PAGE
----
There is a popular saying in Malawi that has become a catchword in political circles as well as in everyday life. The vernacular phrase, wadya sikono (literary meaning as eating a scone) is often used to describe someone who fails to speak out against ills that are happening in their community, workplace and, indeed, in government.
When one deliberately fails to speak out against the wrongdoings of those in political positions and other positions of authority in society, this phrase usually comes up. It is similar to the popular English phrase; don’t bite the hand that feeds you.
In the case of “eating the scone,” it loosely means that one is not supposed to talk while they have food in their mouth, but its associated meaning is someone who has been politically bought and can no longer act against his/her political masters even if it is against their conscious, they just play along.
There seems to be a new breed of activists now, the ones that are easily stuffed with scones to shut up and they do shut up. This new breed also somehow suffers from selective amnesia. These activists pick and choose what rights to fight for and what rights not to. Forget that they call themselves ‘human rights activists’.
I have in mind the gay rights and women’s sexual and reproductive health rights and the sticky issue of abortion. I have seen how divided Malawian activists have been on these issues. If you claim to fight for the rights of the people well, then get your act together and do exactly that.
I have painfully observed in recent times how this breed of activists—who also happen to be unprincipled, fails to speak out and against the ills happening in our society, which are mostly brought about by failures of those in political positions. In some circumstances, you can actually hear these activists worshiping and praising politicians for doing nothing. They call it “constructive criticism”.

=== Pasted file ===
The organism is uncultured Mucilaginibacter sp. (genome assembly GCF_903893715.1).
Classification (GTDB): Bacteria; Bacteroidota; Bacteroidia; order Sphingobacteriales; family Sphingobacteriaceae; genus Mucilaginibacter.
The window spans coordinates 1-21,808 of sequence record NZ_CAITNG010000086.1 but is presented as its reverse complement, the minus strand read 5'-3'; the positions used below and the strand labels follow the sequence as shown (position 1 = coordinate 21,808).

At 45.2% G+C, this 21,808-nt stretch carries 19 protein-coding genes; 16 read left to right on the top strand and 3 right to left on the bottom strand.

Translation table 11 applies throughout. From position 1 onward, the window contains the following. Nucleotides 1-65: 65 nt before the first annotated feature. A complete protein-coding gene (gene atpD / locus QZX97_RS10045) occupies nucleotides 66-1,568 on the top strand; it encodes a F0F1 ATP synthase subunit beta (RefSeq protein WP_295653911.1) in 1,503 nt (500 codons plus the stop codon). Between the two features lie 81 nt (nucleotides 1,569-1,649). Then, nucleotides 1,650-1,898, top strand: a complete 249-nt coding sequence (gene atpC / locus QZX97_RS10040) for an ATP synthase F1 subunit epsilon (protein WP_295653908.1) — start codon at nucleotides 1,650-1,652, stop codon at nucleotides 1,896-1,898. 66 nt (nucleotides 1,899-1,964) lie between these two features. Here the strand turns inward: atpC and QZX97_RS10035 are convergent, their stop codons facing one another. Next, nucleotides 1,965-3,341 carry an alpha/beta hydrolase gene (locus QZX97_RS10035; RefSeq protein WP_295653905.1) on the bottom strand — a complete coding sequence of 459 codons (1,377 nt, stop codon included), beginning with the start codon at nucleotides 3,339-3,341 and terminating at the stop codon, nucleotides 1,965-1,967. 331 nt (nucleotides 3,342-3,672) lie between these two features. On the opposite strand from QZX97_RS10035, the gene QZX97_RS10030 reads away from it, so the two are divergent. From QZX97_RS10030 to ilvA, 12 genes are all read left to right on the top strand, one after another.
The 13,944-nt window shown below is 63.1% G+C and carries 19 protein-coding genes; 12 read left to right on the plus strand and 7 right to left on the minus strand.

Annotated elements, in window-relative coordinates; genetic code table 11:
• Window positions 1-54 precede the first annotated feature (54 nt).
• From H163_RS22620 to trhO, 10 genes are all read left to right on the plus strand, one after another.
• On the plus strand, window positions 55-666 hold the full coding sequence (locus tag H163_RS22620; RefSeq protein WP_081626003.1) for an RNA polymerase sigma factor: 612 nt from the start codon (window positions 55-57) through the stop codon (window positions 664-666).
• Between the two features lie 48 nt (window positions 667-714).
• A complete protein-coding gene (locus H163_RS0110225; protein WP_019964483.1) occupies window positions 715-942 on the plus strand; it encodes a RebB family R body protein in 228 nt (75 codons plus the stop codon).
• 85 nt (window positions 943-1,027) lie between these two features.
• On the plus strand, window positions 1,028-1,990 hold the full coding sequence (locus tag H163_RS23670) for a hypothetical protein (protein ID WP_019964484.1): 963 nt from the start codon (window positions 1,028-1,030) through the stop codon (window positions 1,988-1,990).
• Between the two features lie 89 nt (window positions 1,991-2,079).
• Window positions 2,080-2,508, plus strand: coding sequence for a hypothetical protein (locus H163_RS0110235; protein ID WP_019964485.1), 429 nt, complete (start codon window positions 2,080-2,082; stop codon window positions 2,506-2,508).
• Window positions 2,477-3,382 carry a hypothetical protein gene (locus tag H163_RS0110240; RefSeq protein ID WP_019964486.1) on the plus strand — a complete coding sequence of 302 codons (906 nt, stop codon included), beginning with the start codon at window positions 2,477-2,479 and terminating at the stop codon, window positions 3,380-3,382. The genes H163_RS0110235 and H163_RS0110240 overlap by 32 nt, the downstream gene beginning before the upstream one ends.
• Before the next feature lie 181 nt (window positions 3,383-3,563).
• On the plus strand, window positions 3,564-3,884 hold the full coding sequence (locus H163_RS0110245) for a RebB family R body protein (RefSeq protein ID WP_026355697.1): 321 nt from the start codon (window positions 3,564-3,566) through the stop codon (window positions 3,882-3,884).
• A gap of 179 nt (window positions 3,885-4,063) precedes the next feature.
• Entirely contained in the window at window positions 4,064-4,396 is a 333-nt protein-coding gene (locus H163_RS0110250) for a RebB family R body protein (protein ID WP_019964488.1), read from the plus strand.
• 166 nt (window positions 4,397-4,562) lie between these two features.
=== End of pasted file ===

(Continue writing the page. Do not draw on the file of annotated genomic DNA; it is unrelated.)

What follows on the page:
Many of the vocal activists that kept the politicians on their toes are now either board members of some parastatal, are advisers to the president or simply wining and dining with politicians while paying a blind eye to problems rocking the country and at the same time, failing to remind those in authority of their responsibilities. I am all for constructive criticism, but that should not blind you from doing your activism work for the good of all Malawians. I have a problem with activists who accept government positions.
Some of them have argued that they accept such positions because it gives them a vantage point for their activism—to fight from inside. But, we all can bear testimony to what happens when they are handed the poisoned chalices and their mouths are full with floury ‘scones’. They forget about the people and lose their integrity and trust the people have in them. They don’t want to look like someone with no table manners who speak with food in their mouth.
I have little respect for some of the activists who I know easily change colours just to suit situations. I am in no way saying you should be sworn enemies with government or politicians, but be cautious how and what you do with them. Your activism will be compromised if you become bedfellows. This country needs people to constantly remind and keep our leaders in check. For those of you already stuffed with scones, I say chew it up, take a glass of water and then leave the table. It’s not too late to rediscover yourself.